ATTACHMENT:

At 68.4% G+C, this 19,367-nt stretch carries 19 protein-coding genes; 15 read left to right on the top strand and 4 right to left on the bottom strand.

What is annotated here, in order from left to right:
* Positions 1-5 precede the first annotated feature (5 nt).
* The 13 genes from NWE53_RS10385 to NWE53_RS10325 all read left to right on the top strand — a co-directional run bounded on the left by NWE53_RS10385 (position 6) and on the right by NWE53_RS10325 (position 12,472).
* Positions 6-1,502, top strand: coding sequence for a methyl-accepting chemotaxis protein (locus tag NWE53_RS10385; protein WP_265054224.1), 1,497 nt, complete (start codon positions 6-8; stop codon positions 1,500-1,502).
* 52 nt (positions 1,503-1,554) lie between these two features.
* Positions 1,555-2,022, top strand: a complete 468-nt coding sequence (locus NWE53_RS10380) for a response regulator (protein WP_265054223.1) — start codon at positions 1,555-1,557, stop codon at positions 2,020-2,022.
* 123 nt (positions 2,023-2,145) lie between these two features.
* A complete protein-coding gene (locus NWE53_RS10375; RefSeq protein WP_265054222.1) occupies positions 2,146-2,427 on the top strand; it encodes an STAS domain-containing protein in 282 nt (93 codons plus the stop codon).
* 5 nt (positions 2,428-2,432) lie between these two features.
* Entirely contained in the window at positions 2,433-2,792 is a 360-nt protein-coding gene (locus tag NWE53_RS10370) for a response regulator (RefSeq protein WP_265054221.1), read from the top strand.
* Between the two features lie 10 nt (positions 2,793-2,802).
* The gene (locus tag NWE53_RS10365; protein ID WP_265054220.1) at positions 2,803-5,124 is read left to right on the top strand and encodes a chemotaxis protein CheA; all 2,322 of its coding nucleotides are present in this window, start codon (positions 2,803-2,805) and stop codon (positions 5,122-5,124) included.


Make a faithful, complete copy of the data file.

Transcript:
At 68.4% G+C, this 19,367-nt stretch carries 19 protein-coding genes; 15 read left to right on the top strand and 4 right to left on the bottom strand.

What is annotated here, in order from left to right:
* Positions 1-5 precede the first annotated feature (5 nt).
* The 13 genes from NWE53_RS10385 to NWE53_RS10325 all read left to right on the top strand — a co-directional run bounded on the left by NWE53_RS10385 (position 6) and on the right by NWE53_RS10325 (position 12,472).
* Positions 6-1,502, top strand: coding sequence for a methyl-accepting chemotaxis protein (locus tag NWE53_RS10385; protein WP_265054224.1), 1,497 nt, complete (start codon positions 6-8; stop codon positions 1,500-1,502).
* 52 nt (positions 1,503-1,554) lie between these two features.
* Positions 1,555-2,022, top strand: a complete 468-nt coding sequence (locus NWE53_RS10380) for a response regulator (protein WP_265054223.1) — start codon at positions 1,555-1,557, stop codon at positions 2,020-2,022.
* 123 nt (positions 2,023-2,145) lie between these two features.
* A complete protein-coding gene (locus NWE53_RS10375; RefSeq protein WP_265054222.1) occupies positions 2,146-2,427 on the top strand; it encodes an STAS domain-containing protein in 282 nt (93 codons plus the stop codon).
* 5 nt (positions 2,428-2,432) lie between these two features.
* Entirely contained in the window at positions 2,433-2,792 is a 360-nt protein-coding gene (locus tag NWE53_RS10370) for a response regulator (RefSeq protein WP_265054221.1), read from the top strand.
* Between the two features lie 10 nt (positions 2,793-2,802).
* The gene (locus tag NWE53_RS10365; protein ID WP_265054220.1) at positions 2,803-5,124 is read left to right on the top strand and encodes a chemotaxis protein CheA; all 2,322 of its coding nucleotides are present in this window, start codon (positions 2,803-2,805) and stop codon (positions 5,122-5,124) included.